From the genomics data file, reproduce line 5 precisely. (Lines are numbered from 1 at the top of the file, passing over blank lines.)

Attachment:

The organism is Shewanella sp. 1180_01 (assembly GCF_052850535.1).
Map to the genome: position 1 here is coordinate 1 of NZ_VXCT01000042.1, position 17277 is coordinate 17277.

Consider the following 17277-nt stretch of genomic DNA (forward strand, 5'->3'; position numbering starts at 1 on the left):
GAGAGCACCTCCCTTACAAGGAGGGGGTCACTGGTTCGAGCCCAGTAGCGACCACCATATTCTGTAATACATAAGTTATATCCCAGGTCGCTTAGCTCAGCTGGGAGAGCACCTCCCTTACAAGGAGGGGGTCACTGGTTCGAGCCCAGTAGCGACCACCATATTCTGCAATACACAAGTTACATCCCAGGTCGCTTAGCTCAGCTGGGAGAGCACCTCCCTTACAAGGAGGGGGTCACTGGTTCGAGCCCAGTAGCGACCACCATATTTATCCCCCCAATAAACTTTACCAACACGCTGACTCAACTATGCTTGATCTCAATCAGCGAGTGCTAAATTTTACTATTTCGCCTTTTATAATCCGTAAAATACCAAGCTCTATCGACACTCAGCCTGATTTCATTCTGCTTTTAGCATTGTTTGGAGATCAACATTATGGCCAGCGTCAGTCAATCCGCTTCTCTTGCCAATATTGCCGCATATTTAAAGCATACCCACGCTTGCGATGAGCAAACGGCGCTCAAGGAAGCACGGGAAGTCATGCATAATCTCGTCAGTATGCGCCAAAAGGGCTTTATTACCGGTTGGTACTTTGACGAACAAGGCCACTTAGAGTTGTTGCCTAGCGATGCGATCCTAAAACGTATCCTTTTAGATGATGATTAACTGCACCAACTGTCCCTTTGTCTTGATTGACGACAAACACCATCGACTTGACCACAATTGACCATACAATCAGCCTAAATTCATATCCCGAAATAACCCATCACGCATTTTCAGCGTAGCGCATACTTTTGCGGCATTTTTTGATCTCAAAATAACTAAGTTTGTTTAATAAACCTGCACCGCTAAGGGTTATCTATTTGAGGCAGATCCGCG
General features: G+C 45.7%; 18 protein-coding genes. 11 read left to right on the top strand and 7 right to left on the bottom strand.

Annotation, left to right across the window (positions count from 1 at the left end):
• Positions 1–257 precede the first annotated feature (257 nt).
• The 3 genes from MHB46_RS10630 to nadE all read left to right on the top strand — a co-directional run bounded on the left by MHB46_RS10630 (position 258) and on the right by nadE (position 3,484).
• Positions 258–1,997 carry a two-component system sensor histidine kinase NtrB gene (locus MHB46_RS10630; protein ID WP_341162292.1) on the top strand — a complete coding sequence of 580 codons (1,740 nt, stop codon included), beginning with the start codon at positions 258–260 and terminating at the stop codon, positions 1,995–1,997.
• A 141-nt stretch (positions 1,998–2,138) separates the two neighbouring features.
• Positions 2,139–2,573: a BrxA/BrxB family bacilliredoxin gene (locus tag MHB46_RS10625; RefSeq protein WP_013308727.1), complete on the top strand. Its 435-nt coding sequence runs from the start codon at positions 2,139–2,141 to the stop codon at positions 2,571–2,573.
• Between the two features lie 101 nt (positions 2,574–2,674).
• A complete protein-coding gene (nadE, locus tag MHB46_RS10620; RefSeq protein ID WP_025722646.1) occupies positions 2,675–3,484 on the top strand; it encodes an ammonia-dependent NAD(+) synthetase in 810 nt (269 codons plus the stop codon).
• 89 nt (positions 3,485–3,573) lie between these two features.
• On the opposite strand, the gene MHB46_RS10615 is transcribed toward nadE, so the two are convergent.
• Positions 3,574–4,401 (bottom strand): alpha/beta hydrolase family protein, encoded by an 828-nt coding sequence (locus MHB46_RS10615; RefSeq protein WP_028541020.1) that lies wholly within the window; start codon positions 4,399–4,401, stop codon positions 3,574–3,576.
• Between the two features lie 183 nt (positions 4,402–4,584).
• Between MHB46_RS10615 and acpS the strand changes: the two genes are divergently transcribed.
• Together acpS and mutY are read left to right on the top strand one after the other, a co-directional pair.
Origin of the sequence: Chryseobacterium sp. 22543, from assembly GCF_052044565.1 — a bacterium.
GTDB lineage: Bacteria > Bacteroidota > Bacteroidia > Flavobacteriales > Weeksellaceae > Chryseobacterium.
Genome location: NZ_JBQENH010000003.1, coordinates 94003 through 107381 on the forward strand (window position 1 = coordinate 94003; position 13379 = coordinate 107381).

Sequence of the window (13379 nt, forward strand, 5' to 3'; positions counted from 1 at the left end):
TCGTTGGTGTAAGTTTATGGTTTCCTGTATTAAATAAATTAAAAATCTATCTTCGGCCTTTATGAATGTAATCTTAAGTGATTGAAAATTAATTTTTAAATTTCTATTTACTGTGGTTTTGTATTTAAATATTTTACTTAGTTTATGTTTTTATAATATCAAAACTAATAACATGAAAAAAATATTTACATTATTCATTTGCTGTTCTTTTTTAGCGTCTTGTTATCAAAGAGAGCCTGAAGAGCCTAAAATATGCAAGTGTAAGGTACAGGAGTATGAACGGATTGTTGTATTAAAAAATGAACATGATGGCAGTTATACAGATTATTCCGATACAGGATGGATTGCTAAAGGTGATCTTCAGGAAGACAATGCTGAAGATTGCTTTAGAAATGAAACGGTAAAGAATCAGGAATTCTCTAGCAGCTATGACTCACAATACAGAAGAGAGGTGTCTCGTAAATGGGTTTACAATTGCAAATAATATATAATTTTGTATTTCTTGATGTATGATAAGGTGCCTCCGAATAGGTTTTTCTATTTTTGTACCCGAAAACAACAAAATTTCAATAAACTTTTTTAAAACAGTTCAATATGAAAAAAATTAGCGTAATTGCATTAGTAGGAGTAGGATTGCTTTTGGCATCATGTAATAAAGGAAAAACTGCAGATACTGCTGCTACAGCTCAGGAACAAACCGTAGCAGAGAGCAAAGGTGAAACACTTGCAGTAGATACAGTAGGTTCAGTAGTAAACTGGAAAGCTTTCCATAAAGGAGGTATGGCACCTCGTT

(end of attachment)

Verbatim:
General features: G+C 45.7%; 18 protein-coding genes. 11 read left to right on the top strand and 7 right to left on the bottom strand.